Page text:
It is no longer in doubt that our country is broke. Not just the federal government, but the component units (states and local governments). Why not, if they have no money to pay salaries of public servants? Why not if, if we believe Governor Adams Oshiomhole, even the federal government has only been able to pay salaries because, as the custodian of the federation till, it had helped itself to ‘loans’ therefrom to settle its bills for the past few months?
The situation was so bad that the state governors across party lines came together to seek ‘bail-out’ by whatever name from the president. At the end, they got a temporary reprieve when they agreed with the president to chip off another chunk of the ‘excess crude account’ and share across the three tiers of government. That should help the states stay afloat for a few more weeks or months, if, and only if, they learn to curtail their penchant for outlandish tastes.
The turn of events is an acknowledgement of what many of us had seen and talked about many months ago, that Nigeria and its component units are broke! The confirmation came from those who should know – state governors, even if they and their contemporaries have been in the thick of the causes for our economic predicament.
Before then, information from the Nigerian Labour Congress (NLC) showed that about 22 of the 36 states owe salaries of ranging between one and nine months. Then came the dramatic admission of failure by Osun State governor, Rauf Aregbesola, that his state was too broke to be able to pay the salaries. He blamed it on dwindling allocation from the Federation Account resulting from the crash in global oil price which feeds much of that account. It’s such a pity actually. But why did the state governments build their entire hopes and dreams on the proceeds from a volatile commodity like oil?
And could Aregbesola and his colleague governors who are owing salaries to civil servants say in all good conscience that while those salaries were owed, political office-holders (elected and appointed) were also owed their salaries, allowances and estacodes/duty tour allowances (DTA) etc when they travelled? Pray, how did the state governors fund all those private and personal trips they embarked on during the electioneering within and outside their states, travelling with hordes of staff, hangers-on, journalists etc if not from state resources? Didn’t each of them convert state resources to oiling the political war machines of their respective political parties through covert means and more overt means like hosting political events in government houses and other state facilities?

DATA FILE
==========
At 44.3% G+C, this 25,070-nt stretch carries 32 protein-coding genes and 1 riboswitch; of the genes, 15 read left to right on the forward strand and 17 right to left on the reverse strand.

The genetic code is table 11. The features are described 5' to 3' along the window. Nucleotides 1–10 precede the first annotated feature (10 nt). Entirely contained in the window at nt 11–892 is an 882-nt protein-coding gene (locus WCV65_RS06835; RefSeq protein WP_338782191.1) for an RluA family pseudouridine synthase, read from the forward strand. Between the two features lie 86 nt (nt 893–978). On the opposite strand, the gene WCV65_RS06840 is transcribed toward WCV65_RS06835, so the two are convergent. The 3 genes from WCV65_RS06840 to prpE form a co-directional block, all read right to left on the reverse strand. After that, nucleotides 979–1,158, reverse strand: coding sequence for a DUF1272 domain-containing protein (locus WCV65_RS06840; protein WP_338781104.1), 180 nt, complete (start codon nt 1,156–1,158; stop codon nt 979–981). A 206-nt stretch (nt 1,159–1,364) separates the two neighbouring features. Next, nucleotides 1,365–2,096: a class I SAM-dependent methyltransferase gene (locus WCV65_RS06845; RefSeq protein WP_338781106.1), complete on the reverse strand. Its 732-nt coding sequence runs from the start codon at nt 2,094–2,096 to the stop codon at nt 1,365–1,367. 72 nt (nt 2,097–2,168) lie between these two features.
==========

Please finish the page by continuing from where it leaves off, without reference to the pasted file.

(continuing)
Among these debtor states are those who embarked on luxury and white elephant projects that have little to add to their state’s local economies or improve the lot of their citizens. What they called ‘signature projects’ were nothing but failed or potentially-failed monuments, raised to glorify the governors who had become tin gods. Most of those projects are not self-sustaining, yet huge resources of their states were sunk into them. Many times they actually borrowed to fund those inanities.
Until the state governors show proper leadership by cutting down on their inordinate taste for extravagance, the explanations for their refusal/neglect/failures to pay salaries remain unacceptable. It starts from the size and choice of their cabinets. There is no reason for any state to have more than 12 commissioners in the present circumstance. But just this week, a House of Assembly approved 35 special advisers/assistants for the new governor; and this in an era of austerity.
We must spare a few words for the members of the various Houses of Assembly. No doubt, majority of them past and present are ignorant of their roles and responsibilities under the laws to serve their people by holding the executive arm of government to account for every naira of public funds spent. But whether out of ignorance or outright criminal collusion with the governor, they are culpable for allowing the governor live large on state resources (even while sharing the crumbs with them). They must all collectively take the flak for the seeming failed states we have now.
State legislators need to ensure that every new project introduced by the state falls within the medium term expenditure framework (MTEF) earlier passed by the legislature, otherwise they should refuse approval. We are beginning to see new governors come up with new fantastic ideas and grand projects which were neither in the state budget this year nor in the MTEF.
The future looks very rough as far as the economy goes, but it also provides opportunity for real committed patriots in government to make the difference. I hope we can count many of such from the present crop of governors. This is where Governor Nasir el-Rufai of Kaduna seems to be making sense among the crowd. He recently banned state sponsorship of pilgrims and the sharing of freebies in the name of Ramadan feeding/gifts. In doing so, he broke from a ‘tradition’ that did his state and citizens no good. That truly is what governance should be about in these austere times and we expect other governors to take a cue from him.
First published in The Niche on Sunday July 5, 2015.